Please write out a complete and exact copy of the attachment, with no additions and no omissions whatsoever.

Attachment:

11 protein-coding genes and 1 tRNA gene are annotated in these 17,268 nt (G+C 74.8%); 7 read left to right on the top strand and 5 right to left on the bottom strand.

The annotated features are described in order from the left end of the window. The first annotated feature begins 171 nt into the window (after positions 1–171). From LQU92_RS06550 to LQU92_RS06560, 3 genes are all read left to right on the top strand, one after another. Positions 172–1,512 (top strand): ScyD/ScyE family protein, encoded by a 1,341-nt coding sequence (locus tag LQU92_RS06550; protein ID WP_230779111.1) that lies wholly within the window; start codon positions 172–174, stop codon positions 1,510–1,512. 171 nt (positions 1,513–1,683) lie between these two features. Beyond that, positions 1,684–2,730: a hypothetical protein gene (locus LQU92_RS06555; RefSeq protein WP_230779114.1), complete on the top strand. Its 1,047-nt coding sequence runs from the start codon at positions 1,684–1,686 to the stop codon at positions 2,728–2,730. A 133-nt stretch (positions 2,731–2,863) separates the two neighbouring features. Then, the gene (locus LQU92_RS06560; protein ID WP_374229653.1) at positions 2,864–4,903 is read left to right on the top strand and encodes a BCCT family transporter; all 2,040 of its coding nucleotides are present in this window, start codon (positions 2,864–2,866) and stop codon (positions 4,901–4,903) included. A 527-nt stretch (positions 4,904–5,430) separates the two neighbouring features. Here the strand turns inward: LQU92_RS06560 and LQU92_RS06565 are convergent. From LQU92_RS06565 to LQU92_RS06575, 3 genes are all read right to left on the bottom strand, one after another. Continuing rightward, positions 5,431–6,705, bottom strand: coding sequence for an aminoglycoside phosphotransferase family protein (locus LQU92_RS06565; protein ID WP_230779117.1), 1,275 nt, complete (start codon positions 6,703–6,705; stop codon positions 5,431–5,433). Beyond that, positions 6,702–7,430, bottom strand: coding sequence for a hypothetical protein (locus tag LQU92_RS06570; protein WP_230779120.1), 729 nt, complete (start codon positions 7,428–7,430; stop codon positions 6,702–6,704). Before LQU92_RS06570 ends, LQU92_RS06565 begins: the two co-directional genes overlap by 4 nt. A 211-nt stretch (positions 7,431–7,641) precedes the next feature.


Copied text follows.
11 protein-coding genes and 1 tRNA gene are annotated in these 17,268 nt (G+C 74.8%); 7 read left to right on the top strand and 5 right to left on the bottom strand.

The annotated features are described in order from the left end of the window. The first annotated feature begins 171 nt into the window (after positions 1–171). From LQU92_RS06550 to LQU92_RS06560, 3 genes are all read left to right on the top strand, one after another. Positions 172–1,512 (top strand): ScyD/ScyE family protein, encoded by a 1,341-nt coding sequence (locus tag LQU92_RS06550; protein ID WP_230779111.1) that lies wholly within the window; start codon positions 172–174, stop codon positions 1,510–1,512. 171 nt (positions 1,513–1,683) lie between these two features. Beyond that, positions 1,684–2,730: a hypothetical protein gene (locus LQU92_RS06555; RefSeq protein WP_230779114.1), complete on the top strand. Its 1,047-nt coding sequence runs from the start codon at positions 1,684–1,686 to the stop codon at positions 2,728–2,730. A 133-nt stretch (positions 2,731–2,863) separates the two neighbouring features. Then, the gene (locus LQU92_RS06560; protein ID WP_374229653.1) at positions 2,864–4,903 is read left to right on the top strand and encodes a BCCT family transporter; all 2,040 of its coding nucleotides are present in this window, start codon (positions 2,864–2,866) and stop codon (positions 4,901–4,903) included. A 527-nt stretch (positions 4,904–5,430) separates the two neighbouring features. Here the strand turns inward: LQU92_RS06560 and LQU92_RS06565 are convergent. From LQU92_RS06565 to LQU92_RS06575, 3 genes are all read right to left on the bottom strand, one after another. Continuing rightward, positions 5,431–6,705, bottom strand: coding sequence for an aminoglycoside phosphotransferase family protein (locus LQU92_RS06565; protein ID WP_230779117.1), 1,275 nt, complete (start codon positions 6,703–6,705; stop codon positions 5,431–5,433). Beyond that, positions 6,702–7,430, bottom strand: coding sequence for a hypothetical protein (locus tag LQU92_RS06570; protein WP_230779120.1), 729 nt, complete (start codon positions 7,428–7,430; stop codon positions 6,702–6,704). Before LQU92_RS06570 ends, LQU92_RS06565 begins: the two co-directional genes overlap by 4 nt. A 211-nt stretch (positions 7,431–7,641) precedes the next feature.